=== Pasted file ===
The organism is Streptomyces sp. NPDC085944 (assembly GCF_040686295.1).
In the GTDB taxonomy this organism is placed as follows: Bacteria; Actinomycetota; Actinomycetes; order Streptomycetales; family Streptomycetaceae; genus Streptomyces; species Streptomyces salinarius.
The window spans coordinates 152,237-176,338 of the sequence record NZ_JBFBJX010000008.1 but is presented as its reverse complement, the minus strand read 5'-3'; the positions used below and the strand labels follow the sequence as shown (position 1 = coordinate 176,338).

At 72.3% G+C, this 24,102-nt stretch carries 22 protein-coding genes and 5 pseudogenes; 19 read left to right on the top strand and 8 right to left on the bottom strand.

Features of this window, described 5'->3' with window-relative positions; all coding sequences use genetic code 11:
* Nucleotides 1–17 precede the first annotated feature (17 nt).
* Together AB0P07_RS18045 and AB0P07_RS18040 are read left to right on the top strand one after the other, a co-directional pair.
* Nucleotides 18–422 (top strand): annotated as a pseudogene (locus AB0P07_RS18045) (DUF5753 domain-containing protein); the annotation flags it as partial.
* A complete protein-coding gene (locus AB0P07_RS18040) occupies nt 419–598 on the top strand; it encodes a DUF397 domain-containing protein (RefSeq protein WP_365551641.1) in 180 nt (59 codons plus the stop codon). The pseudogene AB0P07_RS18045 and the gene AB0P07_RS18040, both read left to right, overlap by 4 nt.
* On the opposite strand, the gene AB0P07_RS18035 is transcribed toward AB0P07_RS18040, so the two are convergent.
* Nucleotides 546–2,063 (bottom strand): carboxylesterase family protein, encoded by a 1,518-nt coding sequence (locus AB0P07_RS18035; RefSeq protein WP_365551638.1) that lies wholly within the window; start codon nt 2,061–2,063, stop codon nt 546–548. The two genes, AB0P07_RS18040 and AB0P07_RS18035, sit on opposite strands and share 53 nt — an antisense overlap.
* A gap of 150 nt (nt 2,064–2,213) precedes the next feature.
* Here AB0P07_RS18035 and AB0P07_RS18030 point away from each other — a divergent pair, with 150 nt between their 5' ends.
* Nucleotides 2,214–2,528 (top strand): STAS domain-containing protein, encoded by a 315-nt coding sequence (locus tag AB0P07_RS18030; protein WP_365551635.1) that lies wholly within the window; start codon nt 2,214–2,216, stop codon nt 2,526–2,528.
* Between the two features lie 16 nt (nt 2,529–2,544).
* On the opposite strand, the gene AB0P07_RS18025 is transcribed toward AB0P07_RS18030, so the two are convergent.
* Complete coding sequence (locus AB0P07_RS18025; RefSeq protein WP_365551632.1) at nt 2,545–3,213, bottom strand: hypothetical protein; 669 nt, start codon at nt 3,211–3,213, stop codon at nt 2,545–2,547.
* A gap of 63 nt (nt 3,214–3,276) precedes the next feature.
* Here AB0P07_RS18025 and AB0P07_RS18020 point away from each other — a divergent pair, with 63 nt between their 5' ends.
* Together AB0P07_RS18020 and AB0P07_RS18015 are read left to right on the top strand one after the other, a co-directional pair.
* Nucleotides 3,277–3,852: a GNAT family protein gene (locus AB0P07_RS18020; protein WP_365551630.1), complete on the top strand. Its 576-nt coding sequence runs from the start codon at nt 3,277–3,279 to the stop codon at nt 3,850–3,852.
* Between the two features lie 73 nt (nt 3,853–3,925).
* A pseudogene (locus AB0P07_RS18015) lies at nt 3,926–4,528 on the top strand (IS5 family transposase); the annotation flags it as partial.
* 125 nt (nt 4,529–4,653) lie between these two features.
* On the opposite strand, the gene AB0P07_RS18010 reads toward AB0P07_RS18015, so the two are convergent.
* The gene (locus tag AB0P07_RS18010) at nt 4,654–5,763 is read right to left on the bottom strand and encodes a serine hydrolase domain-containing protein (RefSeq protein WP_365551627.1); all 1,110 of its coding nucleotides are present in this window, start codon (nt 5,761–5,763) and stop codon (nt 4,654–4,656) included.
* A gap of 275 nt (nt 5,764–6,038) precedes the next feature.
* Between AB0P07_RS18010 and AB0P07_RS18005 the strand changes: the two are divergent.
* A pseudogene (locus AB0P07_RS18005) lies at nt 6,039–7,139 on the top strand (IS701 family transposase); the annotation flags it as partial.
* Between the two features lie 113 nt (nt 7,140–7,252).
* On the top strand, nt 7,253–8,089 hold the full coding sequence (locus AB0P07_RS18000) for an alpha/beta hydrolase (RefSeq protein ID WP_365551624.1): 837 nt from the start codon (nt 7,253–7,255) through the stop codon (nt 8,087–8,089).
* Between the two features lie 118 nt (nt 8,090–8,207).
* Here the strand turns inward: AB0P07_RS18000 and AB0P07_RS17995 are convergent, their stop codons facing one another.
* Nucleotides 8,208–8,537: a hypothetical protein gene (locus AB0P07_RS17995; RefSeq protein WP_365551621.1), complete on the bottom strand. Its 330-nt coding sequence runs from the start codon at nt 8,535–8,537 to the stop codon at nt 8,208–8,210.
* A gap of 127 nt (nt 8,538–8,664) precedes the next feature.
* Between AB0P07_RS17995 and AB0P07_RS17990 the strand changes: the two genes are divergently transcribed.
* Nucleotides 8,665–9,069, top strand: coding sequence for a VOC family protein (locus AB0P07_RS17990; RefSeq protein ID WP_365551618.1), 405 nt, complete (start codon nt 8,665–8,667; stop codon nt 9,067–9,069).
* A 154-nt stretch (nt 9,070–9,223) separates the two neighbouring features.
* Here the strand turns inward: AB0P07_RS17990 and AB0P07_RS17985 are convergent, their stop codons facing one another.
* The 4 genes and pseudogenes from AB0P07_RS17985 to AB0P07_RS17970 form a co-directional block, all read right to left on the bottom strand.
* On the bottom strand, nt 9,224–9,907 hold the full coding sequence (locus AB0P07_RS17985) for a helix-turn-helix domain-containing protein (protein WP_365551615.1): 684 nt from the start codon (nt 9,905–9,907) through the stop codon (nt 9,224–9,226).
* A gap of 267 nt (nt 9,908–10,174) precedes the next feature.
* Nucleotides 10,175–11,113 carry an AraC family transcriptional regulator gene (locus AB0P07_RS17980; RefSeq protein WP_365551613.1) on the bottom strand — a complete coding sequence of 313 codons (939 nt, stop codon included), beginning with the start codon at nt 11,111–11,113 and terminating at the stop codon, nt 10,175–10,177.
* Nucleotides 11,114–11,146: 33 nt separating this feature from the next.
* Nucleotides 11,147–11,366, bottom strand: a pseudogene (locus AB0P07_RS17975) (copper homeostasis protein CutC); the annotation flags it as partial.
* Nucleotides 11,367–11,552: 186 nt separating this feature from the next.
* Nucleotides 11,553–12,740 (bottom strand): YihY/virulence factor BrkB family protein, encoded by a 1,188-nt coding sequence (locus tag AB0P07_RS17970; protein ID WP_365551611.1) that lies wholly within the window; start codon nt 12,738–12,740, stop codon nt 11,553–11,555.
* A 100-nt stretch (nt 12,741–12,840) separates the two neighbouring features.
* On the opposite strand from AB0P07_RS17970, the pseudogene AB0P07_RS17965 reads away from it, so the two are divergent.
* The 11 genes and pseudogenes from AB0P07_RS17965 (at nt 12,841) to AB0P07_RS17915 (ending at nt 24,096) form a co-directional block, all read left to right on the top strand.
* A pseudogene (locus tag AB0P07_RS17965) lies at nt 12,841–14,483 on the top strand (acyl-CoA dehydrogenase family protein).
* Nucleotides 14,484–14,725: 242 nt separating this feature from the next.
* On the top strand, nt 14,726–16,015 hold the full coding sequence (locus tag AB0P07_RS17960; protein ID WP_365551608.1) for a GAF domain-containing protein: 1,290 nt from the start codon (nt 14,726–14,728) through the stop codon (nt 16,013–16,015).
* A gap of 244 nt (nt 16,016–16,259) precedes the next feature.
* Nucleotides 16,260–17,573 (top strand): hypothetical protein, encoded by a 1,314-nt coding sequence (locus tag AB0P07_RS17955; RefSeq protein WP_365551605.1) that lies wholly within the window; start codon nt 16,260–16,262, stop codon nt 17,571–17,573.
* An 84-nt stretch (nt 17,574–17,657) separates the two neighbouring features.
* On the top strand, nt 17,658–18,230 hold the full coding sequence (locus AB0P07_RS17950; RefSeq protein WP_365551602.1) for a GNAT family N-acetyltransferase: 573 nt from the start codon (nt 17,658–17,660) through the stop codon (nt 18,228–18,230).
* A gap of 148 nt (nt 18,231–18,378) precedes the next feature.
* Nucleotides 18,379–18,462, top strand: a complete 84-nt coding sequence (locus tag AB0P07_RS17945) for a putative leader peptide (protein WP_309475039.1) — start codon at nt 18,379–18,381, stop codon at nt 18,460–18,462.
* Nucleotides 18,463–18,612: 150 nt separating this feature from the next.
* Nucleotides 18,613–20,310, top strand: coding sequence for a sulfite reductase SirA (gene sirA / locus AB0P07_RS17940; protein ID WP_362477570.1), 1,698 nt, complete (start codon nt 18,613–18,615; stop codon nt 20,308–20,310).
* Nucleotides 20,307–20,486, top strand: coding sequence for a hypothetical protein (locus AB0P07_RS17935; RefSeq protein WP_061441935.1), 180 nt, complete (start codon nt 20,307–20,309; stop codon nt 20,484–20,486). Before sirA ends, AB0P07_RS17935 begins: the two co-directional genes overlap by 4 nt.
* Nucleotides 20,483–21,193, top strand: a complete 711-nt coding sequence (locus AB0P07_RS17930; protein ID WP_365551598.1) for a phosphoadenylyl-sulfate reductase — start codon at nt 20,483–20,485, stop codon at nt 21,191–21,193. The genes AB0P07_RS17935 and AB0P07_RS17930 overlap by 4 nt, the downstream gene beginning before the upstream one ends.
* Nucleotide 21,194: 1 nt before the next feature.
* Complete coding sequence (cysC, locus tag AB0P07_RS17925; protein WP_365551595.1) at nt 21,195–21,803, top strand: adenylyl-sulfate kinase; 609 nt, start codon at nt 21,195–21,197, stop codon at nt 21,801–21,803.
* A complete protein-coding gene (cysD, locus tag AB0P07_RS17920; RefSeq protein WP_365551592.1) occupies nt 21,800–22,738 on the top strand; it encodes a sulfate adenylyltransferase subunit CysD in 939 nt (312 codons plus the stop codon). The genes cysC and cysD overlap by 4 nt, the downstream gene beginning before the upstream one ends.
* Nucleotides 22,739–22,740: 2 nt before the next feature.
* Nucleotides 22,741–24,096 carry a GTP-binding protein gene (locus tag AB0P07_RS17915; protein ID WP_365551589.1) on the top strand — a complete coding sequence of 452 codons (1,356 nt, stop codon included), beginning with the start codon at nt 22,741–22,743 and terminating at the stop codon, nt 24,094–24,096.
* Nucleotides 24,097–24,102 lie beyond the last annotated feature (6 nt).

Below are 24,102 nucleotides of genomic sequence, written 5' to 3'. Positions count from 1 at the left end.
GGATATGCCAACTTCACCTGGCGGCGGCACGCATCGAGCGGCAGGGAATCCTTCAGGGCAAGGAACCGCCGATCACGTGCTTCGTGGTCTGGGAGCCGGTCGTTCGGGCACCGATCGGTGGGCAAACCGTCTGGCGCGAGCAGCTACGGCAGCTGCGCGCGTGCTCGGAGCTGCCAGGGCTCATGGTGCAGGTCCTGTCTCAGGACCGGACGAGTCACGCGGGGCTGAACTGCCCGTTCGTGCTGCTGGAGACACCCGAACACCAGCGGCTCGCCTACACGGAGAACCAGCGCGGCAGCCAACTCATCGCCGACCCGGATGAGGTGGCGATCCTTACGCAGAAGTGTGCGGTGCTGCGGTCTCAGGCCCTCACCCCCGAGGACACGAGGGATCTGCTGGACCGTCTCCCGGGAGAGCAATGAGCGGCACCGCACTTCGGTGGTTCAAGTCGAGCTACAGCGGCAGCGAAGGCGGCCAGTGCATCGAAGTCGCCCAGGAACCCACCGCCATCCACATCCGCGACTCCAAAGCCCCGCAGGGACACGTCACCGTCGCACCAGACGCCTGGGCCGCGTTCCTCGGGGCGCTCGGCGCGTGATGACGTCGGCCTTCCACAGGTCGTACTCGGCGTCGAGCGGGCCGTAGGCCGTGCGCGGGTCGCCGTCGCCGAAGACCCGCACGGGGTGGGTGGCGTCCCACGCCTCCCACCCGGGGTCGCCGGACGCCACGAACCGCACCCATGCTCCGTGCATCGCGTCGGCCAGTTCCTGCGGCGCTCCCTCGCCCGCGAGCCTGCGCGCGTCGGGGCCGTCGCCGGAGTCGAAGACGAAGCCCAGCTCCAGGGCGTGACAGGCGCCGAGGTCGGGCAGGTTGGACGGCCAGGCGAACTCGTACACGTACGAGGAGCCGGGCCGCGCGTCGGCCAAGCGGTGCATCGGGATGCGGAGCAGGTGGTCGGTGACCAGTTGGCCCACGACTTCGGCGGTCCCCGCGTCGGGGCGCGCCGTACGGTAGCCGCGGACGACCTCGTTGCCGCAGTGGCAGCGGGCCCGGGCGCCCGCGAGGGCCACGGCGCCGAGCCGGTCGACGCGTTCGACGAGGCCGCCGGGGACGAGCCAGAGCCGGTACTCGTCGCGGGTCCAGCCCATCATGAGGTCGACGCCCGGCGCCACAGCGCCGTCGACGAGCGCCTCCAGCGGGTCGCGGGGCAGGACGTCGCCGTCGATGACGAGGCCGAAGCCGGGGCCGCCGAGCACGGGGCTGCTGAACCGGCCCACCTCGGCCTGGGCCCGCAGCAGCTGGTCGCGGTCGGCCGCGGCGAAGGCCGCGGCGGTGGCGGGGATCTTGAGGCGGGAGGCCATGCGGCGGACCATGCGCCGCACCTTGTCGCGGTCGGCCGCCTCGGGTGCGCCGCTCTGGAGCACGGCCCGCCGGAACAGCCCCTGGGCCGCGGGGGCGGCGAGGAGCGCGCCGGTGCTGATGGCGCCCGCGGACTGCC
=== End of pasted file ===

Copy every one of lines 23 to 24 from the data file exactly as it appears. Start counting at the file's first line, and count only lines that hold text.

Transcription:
* A pseudogene (locus AB0P07_RS18015) lies at nt 3,926–4,528 on the top strand (IS5 family transposase); the annotation flags it as partial.
* 125 nt (nt 4,529–4,653) lie between these two features.